Total Number of Books I Own:
This is unknowable. Seriously. I have no idea, and I am terrible at estimating things just by looking at them. I can’t tell how many people are in a crowd, and I certainly have no idea how many books are on my shelf. Let me go ask Mike what he thinks . . . he says around 800. We got rid of a bunch lately, both on Amazon and giving them to the church. And the Great-Let’s-Send-Mike-Back-To-School project has put a serious damper on any book buying there might normally have been. Although, as I have mentioned, I am not the kind of person who goes crazy in a bookstore.
Last Book I Bought:
Well, this isn’t very fun for any of you, is it, since I already mentioned that the last book I bought was The Ordering of Love, Madeleine L’Engle’s new poetry book, purchased with a store credit at Barnes and Noble. Before that, the last book Mike got me was, I believe, Plan B by Anne Lamott. Kelly gave me A Long Obedience in the Same Direction by Eugene Peterson and Secure in God’s Embrace by Ken Fong. The next book we will be purchasing is, of course, Harry Potter and the Half-Blood Prince. yaaaaaaay!
Books I’m Reading Now:
I am not currently in the middle of anything, because I finished three books on Saturday, so I’m going to tell you what I’ve been reading and what is in my pile to read.
-Mike and I are still working our way through The Chronicles of Narnia. We have finished Prince Caspian. (reread)
-Harry Potter, books 1-5 (a reread)
-The Sisterhood of the Traveling Pants books 1-3 (book 1, reread; books 2 & 3 were new to me)
-The King’s English by Betsy Burton
-Cold Sassy Tree by Olive Ann Burns (reread, for my book club)
-The Voyage of the Dawn Treader (reread, with Mike)
-The Life of Pi by Yann Martel (reread, for my book club)
-The Kite Runner by Khaled Hosseini
-A Severe Mercy by Sheldon Vanauken
-Swimming with Scapulars by Matthew Lickona
(I’m going on vacation, so I’m allowed to have a lot of “up nexts.”)
Books That Have Been Important To Me:
Well, you can find my top ten favorite books here. Those are the ones I am always mentioning: Pride and Prejudice, Traveling Mercies, Gaudy Night. Since I have already talked about those, I’ll give you a few others. (Oh, and I think saying “the Bible” is totally cheating. The Bible is more than a book.)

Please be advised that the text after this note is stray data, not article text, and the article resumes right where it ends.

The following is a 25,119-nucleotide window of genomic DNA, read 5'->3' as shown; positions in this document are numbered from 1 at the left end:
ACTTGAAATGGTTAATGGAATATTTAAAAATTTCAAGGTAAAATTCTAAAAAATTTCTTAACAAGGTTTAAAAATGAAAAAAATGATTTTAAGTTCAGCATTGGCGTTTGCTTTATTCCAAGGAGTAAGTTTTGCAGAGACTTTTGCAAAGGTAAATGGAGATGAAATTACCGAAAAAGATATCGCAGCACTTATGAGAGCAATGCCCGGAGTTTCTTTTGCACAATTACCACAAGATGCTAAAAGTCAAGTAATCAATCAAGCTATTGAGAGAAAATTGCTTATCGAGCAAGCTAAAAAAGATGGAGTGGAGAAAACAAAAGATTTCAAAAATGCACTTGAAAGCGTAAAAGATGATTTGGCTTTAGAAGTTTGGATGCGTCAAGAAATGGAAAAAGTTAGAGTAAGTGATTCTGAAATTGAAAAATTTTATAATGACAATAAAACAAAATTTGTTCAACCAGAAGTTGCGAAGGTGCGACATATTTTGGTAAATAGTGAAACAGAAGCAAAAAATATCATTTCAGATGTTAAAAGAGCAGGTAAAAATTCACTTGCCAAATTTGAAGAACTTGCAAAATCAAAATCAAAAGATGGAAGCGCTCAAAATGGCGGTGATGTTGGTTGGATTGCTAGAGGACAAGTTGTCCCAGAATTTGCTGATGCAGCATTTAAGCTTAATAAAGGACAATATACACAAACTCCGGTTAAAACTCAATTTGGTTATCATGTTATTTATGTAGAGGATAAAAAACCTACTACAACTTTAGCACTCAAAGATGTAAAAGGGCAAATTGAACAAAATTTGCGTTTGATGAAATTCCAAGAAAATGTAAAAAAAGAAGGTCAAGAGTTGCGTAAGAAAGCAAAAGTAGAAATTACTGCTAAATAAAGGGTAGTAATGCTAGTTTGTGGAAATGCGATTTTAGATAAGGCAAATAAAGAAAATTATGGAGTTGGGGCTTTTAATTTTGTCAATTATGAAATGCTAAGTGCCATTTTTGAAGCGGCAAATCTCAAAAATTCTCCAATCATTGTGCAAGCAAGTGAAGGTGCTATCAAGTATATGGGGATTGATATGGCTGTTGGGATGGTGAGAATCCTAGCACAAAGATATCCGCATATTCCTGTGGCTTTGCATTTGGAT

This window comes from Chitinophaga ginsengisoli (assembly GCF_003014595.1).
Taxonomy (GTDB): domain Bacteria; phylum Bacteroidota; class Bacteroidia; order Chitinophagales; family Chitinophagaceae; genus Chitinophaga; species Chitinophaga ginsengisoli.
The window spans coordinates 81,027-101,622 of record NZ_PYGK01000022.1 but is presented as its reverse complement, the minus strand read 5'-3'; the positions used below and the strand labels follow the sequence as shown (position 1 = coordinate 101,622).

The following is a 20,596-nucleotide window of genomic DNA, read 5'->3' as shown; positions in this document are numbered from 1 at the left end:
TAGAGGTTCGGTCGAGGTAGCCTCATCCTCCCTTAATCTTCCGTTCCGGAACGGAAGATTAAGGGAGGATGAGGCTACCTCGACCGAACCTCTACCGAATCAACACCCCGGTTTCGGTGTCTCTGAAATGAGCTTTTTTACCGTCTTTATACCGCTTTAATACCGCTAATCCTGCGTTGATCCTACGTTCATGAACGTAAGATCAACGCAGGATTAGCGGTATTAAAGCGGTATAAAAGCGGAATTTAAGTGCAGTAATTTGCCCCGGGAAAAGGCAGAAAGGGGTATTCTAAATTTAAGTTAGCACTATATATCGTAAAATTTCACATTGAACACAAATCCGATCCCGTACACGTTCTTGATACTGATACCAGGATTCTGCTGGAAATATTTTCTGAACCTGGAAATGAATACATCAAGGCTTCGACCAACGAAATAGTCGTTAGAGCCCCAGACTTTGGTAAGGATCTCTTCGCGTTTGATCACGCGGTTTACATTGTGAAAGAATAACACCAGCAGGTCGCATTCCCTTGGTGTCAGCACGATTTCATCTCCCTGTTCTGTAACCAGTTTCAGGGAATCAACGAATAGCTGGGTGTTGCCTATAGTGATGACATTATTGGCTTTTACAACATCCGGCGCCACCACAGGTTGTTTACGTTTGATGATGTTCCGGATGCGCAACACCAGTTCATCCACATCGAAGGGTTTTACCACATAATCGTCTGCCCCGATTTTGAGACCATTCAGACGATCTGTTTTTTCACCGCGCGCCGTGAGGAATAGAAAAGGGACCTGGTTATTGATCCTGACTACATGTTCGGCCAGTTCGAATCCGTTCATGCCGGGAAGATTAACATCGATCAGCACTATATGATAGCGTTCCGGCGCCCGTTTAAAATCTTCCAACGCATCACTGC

-Anne of Green Gables by Lucy Maud Montgomery. Oh, how I wanted to be Anne (spelled with an E). My mom almost went crazy with the talking I did about “kindred spirits” and “the depths of despair.” When I found out there were more Anne books, it was better than Christmas. Of the grown-up Anne books, I like Anne of the Island and Rilla of Ingleside the best.
-The Hobbit by J.R.R. Tolkien. Until recently, I would have said that I liked The Hobbit better than The Lord of the Rings. Now I would probably say that I appreciate the richness of LotR better. Part of my affection for it was the way I heard the story – my cousin and I were staying at our grandparents’ house, and he must have just read it, because we stayed up really late and he told me the whole story. Even the riddles that Bilbo and Gollum told. I went home and got a copy as soon as I could. I was probably about nine. When kids come to the desk and ask for the book, I always ask how old they are, and tell them that I was about their age when I first read it.
-Bird by Bird by Anne Lamott. It’s not in my top ten, but it would be in my top twenty. One of my favorite quotes comes from it, for one thing. Anything I could say about this book would be woefully inadequate, so, just . . . read it.
I’m passing this on to three people:
Mike (because I like to hear him talk about books)
Kelly (because her blog is new) Kelly’s answers
Susan (but I bet she won’t have time right now) Susan’s answers (I was wrong.)
And, for the record, I’m refusing to do any more of these baton thingies for a while. hehe.